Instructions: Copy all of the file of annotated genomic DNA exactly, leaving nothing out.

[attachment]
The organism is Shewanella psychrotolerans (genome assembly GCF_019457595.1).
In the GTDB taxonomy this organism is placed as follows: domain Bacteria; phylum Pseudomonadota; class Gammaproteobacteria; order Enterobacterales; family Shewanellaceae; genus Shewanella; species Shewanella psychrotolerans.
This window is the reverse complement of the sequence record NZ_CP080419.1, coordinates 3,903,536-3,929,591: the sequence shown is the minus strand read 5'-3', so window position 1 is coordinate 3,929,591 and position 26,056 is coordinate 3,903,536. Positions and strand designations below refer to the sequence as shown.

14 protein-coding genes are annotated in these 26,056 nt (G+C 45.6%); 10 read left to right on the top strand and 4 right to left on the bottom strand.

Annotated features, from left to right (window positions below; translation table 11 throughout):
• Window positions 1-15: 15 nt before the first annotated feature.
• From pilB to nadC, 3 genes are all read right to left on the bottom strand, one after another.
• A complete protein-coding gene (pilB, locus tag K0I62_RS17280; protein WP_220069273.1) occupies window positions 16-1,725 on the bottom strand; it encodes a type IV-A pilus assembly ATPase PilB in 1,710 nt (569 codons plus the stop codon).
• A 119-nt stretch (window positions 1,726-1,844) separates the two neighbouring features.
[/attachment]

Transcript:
The organism is Shewanella psychrotolerans (genome assembly GCF_019457595.1).
In the GTDB taxonomy this organism is placed as follows: domain Bacteria; phylum Pseudomonadota; class Gammaproteobacteria; order Enterobacterales; family Shewanellaceae; genus Shewanella; species Shewanella psychrotolerans.
This window is the reverse complement of the sequence record NZ_CP080419.1, coordinates 3,903,536-3,929,591: the sequence shown is the minus strand read 5'-3', so window position 1 is coordinate 3,929,591 and position 26,056 is coordinate 3,903,536. Positions and strand designations below refer to the sequence as shown.

14 protein-coding genes are annotated in these 26,056 nt (G+C 45.6%); 10 read left to right on the top strand and 4 right to left on the bottom strand.

Annotated features, from left to right (window positions below; translation table 11 throughout):
• Window positions 1-15: 15 nt before the first annotated feature.
• From pilB to nadC, 3 genes are all read right to left on the bottom strand, one after another.
• A complete protein-coding gene (pilB, locus tag K0I62_RS17280; protein WP_220069273.1) occupies window positions 16-1,725 on the bottom strand; it encodes a type IV-A pilus assembly ATPase PilB in 1,710 nt (569 codons plus the stop codon).
• A 119-nt stretch (window positions 1,726-1,844) separates the two neighbouring features.